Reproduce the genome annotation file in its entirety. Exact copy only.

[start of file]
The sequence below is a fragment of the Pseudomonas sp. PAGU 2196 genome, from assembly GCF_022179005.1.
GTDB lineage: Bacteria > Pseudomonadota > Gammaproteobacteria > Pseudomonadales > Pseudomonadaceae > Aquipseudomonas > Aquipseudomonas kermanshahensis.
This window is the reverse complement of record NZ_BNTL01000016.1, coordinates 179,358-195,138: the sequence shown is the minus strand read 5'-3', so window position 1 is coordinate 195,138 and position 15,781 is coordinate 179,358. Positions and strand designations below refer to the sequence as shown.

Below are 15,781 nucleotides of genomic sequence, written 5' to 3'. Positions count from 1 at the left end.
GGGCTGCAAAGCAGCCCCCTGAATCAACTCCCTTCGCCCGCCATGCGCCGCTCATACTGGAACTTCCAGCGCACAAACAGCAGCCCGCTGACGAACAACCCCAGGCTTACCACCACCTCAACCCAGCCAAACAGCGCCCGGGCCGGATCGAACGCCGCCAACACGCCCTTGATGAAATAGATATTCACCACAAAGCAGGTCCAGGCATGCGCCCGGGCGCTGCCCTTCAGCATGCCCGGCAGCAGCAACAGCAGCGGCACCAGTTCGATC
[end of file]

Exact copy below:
The sequence below is a fragment of the Pseudomonas sp. PAGU 2196 genome, from assembly GCF_022179005.1.
GTDB lineage: Bacteria > Pseudomonadota > Gammaproteobacteria > Pseudomonadales > Pseudomonadaceae > Aquipseudomonas > Aquipseudomonas kermanshahensis.
This window is the reverse complement of record NZ_BNTL01000016.1, coordinates 179,358-195,138: the sequence shown is the minus strand read 5'-3', so window position 1 is coordinate 195,138 and position 15,781 is coordinate 179,358. Positions and strand designations below refer to the sequence as shown.

Below are 15,781 nucleotides of genomic sequence, written 5' to 3'. Positions count from 1 at the left end.
GGGCTGCAAAGCAGCCCCCTGAATCAACTCCCTTCGCCCGCCATGCGCCGCTCATACTGGAACTTCCAGCGCACAAACAGCAGCCCGCTGACGAACAACCCCAGGCTTACCACCACCTCAACCCAGCCAAACAGCGCCCGGGCCGGATCGAACGCCGCCAACACGCCCTTGATGAAATAGATATTCACCACAAAGCAGGTCCAGGCATGCGCCCGGGCGCTGCCCTTCAGCATGCCCGGCAGCAGCAACAGCAGCGGCACCAGTTCGATC